TCS Daily


Burn These Flags

By Sonia Arrison - December 5, 2002 12:00 AM

Earlier this year, Silicon Valley was outraged at a proposal to prohibit the sale of almost any technology unless it contains copy protection standards endorsed by the federal government. While that proposal is unlikely to become law, there's a similar initiative afoot at the Federal Communications Commission (FCC) under the guise of encouraging the rollout of Digital Television (DTV).

Silicon Valley and Hollywood have long been squabbling over how best to protect intellectual property, like movies and music, against theft. Hollywood, impatient for a solution, has been lobbying government to force tech companies to accept its preferences. The latest Hollywood idea involves a technology called "broadcast flags."

Broadcast flags are a series of digital bits that are embedded in a television program or movie to indicate that the content should not be redistributed. The problem with the flags is that they depend on the device running the program (a TV or computer, for instance) to follow the instructions. If the program is broadcast to a TV that does not recognize the broadcast flags, then this method of copy protection won't work. From Hollywood's point of view, that's why the FCC is important.

For years, the FCC has been trying to free up a bunch of unused spectrum for wireless services by coaxing the nation's TV broadcasters to move from analog to digital broadcasts. There have been a number of excuses as to why the broadcasters won't make the transition, but the latest plays right into Hollywood's hand.

The argument goes like this: Hollywood says it will not allow its movies to be broadcast on DTV unless they are assured of copy protection. Broadcasters cannot convince consumers to invest in DTV receivers and equipment unless they offer Hollywood movies. Therefore, broadcasters cannot roll out DTV (and give back that valuable spectrum) until the perceived piracy problem is fixed.

This argument led the FCC in August to solicit comments on potential new regulations forcing tech companies to engineer their products to work with the broadcast flag technology that Hollywood wants. The FCC is accepting comments from the public until December 6, 2002 (proceeding 02-230).

There are many reasons new FCC regulations governing technology standards are a mistake, but perhaps the most important is that government meddling would stifle innovation in the market for anti-copying technologies. One of the reasons that Silicon Valley opposes many of Hollywood's schemes for copy protection is that they are still looking for the best way to deal with the problem.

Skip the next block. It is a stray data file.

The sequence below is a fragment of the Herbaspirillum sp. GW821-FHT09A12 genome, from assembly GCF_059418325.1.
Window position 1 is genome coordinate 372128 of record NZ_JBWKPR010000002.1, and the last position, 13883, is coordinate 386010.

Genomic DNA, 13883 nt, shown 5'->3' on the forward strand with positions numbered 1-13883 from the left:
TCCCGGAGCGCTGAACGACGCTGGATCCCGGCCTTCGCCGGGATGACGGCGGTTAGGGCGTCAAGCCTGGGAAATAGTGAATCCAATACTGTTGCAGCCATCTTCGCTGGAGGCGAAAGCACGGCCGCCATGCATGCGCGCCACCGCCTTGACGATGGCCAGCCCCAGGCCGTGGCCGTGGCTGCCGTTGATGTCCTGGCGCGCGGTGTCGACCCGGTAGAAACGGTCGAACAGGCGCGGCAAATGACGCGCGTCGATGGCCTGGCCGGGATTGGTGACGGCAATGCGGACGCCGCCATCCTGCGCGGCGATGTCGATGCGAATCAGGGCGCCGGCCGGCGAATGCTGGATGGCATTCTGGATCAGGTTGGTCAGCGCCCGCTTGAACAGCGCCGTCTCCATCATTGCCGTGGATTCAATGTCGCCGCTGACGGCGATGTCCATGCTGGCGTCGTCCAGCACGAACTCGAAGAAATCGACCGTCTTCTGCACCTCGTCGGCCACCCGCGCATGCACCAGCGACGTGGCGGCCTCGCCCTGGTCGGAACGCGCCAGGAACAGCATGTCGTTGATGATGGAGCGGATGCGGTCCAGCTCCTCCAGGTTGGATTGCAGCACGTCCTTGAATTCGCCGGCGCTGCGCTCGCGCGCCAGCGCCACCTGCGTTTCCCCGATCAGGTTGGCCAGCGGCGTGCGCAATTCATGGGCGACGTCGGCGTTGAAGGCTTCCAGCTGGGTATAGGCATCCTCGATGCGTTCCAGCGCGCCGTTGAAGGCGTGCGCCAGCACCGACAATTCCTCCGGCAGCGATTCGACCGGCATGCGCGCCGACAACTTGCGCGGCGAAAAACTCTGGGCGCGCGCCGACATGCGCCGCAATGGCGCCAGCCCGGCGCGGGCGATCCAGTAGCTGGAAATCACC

Fighting piracy is not just a matter of putting an end to all digital copying - if that were the case, the problem would already be solved. The issue instead is how illegal copying can be prevented while still allowing legitimate copying for personal use. This is a more difficult question that should be worked out by many different entrepreneurs looking for the best solution.

Central planning of market functions has never been a good idea, and enshrining one set of technology standards in law would serve as a disincentive for new technologies to be created. It could even make piracy a larger problem than expected because competition to produce the best anti-theft technology would be trapped in a regulations-based time capsule while digital thieves continue up-to-date work at breaking the system.

Currently, competition among rival anti-piracy solutions is fierce, but it is also a political weakness in the tech community that Hollywood is trying to exploit. Some tech firms, recognizing that government could be an effective way to force consumers to use their technology, have embraced the idea of using law to mandate standards.

This led Philips Consumer Electronics North America CEO Lawrence J. Blanford to complain to Congress that the Broadcast Protection Discussion Group (BPDG), an inter-industry group whose recommendations the FCC is considering, "has been taken over by a small group of companies."

Blanford went on to say in a press release that he doubts that the group "will allow for serious consideration or adoption of technology solutions of equal merit presented by other interested parties." If a big company like Philips can be locked out of the group, small entrepreneurs that drive our economy don't have a chance when government gets involved.

Another reason that government should not mandate technology specifications is that it socializes costs that should be borne directly by those requesting them. If government forces tech firms to add special engineering requirements to their products, the extra labor and parts required in the design change unfairly transfers the business costs from content producers to hardware producers. At a time when the nation's technology industry is fighting to stay alive, this is one new tax that the industry and consumers can do without.

Protecting intellectual property and recovering unused spectrum are two important goals, but government technology mandates are not the way to achieve them. When it comes to copy-protection, the market is the best bet for an effective non-politicized solution. As for spectrum, that's an entire area of policy that needs a lot bigger fix than anti-piracy technologies.

Sonia Arrison is director of the Center for Technology Studies at the California-based Pacific Research Institute.

 

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